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Manipulating DNA damage-response signaling for the treatment of immune-mediated diseases.

  • Author(s): McNally, Jonathan P
  • Millen, Scott H
  • Chaturvedi, Vandana
  • Lakes, Nora
  • Terrell, Catherine E
  • Elfers, Eileen E
  • Carroll, Kaitlin R
  • Hogan, Simon P
  • Andreassen, Paul R
  • Kanter, Julie
  • Allen, Carl E
  • Henry, Michael M
  • Greenberg, Jay N
  • Ladisch, Stephan
  • Hermiston, Michelle L
  • Joyce, Michael
  • Hildeman, David A
  • Katz, Jonathan D
  • Jordan, Michael B
  • et al.
Abstract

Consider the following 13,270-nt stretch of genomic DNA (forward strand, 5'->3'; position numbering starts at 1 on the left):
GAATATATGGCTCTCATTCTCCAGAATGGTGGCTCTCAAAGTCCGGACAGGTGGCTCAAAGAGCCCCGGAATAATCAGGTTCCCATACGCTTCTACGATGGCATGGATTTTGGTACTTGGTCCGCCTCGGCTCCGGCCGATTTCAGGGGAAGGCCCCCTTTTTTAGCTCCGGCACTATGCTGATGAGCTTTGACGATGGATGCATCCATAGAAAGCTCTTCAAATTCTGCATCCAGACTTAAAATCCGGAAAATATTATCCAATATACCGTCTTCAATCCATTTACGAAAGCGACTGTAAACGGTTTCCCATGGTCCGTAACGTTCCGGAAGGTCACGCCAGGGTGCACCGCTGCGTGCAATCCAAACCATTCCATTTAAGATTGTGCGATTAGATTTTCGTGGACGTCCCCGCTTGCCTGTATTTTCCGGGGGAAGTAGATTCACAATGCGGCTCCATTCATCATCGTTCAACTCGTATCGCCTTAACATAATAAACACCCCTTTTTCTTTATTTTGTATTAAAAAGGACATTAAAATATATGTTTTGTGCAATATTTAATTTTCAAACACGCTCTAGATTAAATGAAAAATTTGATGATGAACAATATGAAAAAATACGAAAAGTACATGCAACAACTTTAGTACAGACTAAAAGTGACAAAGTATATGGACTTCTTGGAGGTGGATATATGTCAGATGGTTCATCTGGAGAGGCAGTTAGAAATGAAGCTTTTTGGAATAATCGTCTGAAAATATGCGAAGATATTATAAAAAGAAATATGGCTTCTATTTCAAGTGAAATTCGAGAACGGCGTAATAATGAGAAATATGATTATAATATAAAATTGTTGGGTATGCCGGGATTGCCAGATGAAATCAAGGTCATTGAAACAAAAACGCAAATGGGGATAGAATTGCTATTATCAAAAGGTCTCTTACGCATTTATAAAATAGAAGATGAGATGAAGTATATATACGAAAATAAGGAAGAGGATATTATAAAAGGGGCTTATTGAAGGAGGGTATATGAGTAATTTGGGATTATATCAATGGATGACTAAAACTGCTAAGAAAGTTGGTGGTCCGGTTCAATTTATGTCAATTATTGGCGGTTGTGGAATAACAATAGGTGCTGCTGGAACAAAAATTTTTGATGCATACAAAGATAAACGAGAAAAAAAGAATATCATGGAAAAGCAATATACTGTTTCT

Antigen-activated lymphocytes undergo extraordinarily rapid cell division in the course of immune responses. We hypothesized that this unique aspect of lymphocyte biology leads to unusual genomic stress in recently antigen-activated lymphocytes and that targeted manipulation of DNA damage-response (DDR) signaling pathways would allow for selective therapeutic targeting of pathological T cells in disease contexts. Consistent with these hypotheses, we found that activated mouse and human T cells display a pronounced DDR in vitro and in vivo. Upon screening a variety of small-molecule compounds, we found that potentiation of p53 (via inhibition of MDM2) or impairment of cell cycle checkpoints (via inhibition of CHK1/2 or WEE1) led to the selective elimination of activated, pathological T cells in vivo. The combination of these strategies [which we termed "p53 potentiation with checkpoint abrogation" (PPCA)] displayed therapeutic benefits in preclinical disease models of hemophagocytic lymphohistiocytosis and multiple sclerosis, which are driven by foreign antigens or self-antigens, respectively. PPCA therapy targeted pathological T cells but did not compromise naive, regulatory, or quiescent memory T-cell pools, and had a modest nonimmune toxicity profile. Thus, PPCA is a therapeutic modality for selective, antigen-specific immune modulation with significant translational potential for diverse immune-mediated diseases.

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